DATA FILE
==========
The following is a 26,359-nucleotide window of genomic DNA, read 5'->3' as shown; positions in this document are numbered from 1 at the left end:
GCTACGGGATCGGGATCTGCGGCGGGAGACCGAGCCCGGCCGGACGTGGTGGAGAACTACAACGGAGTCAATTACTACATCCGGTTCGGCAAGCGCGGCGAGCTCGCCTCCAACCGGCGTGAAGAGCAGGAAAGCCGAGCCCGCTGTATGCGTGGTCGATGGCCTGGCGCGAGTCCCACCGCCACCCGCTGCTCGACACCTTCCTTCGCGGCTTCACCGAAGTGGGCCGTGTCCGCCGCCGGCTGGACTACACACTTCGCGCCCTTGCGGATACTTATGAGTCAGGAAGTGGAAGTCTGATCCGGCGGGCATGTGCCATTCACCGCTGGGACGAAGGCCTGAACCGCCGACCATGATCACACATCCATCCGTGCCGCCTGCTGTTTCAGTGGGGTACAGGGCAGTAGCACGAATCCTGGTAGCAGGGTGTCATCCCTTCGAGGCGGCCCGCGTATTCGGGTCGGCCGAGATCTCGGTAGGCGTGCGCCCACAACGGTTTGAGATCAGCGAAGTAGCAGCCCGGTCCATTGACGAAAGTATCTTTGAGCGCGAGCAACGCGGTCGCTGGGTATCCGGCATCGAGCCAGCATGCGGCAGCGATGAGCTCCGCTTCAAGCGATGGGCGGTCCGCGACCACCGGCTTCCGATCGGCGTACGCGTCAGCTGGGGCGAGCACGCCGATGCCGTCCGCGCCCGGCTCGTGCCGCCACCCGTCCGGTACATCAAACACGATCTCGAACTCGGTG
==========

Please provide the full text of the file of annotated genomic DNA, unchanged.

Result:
The following is a 26,359-nucleotide window of genomic DNA, read 5'->3' as shown; positions in this document are numbered from 1 at the left end:
GCTACGGGATCGGGATCTGCGGCGGGAGACCGAGCCCGGCCGGACGTGGTGGAGAACTACAACGGAGTCAATTACTACATCCGGTTCGGCAAGCGCGGCGAGCTCGCCTCCAACCGGCGTGAAGAGCAGGAAAGCCGAGCCCGCTGTATGCGTGGTCGATGGCCTGGCGCGAGTCCCACCGCCACCCGCTGCTCGACACCTTCCTTCGCGGCTTCACCGAAGTGGGCCGTGTCCGCCGCCGGCTGGACTACACACTTCGCGCCCTTGCGGATACTTATGAGTCAGGAAGTGGAAGTCTGATCCGGCGGGCATGTGCCATTCACCGCTGGGACGAAGGCCTGAACCGCCGACCATGATCACACATCCATCCGTGCCGCCTGCTGTTTCAGTGGGGTACAGGGCAGTAGCACGAATCCTGGTAGCAGGGTGTCATCCCTTCGAGGCGGCCCGCGTATTCGGGTCGGCCGAGATCTCGGTAGGCGTGCGCCCACAACGGTTTGAGATCAGCGAAGTAGCAGCCCGGTCCATTGACGAAAGTATCTTTGAGCGCGAGCAACGCGGTCGCTGGGTATCCGGCATCGAGCCAGCATGCGGCAGCGATGAGCTCCGCTTCAAGCGATGGGCGGTCCGCGACCACCGGCTTCCGATCGGCGTACGCGTCAGCTGGGGCGAGCACGCCGATGCCGTCCGCGCCCGGCTCGTGCCGCCACCCGTCCGGTACATCAAACACGATCTCGAACTCGGTG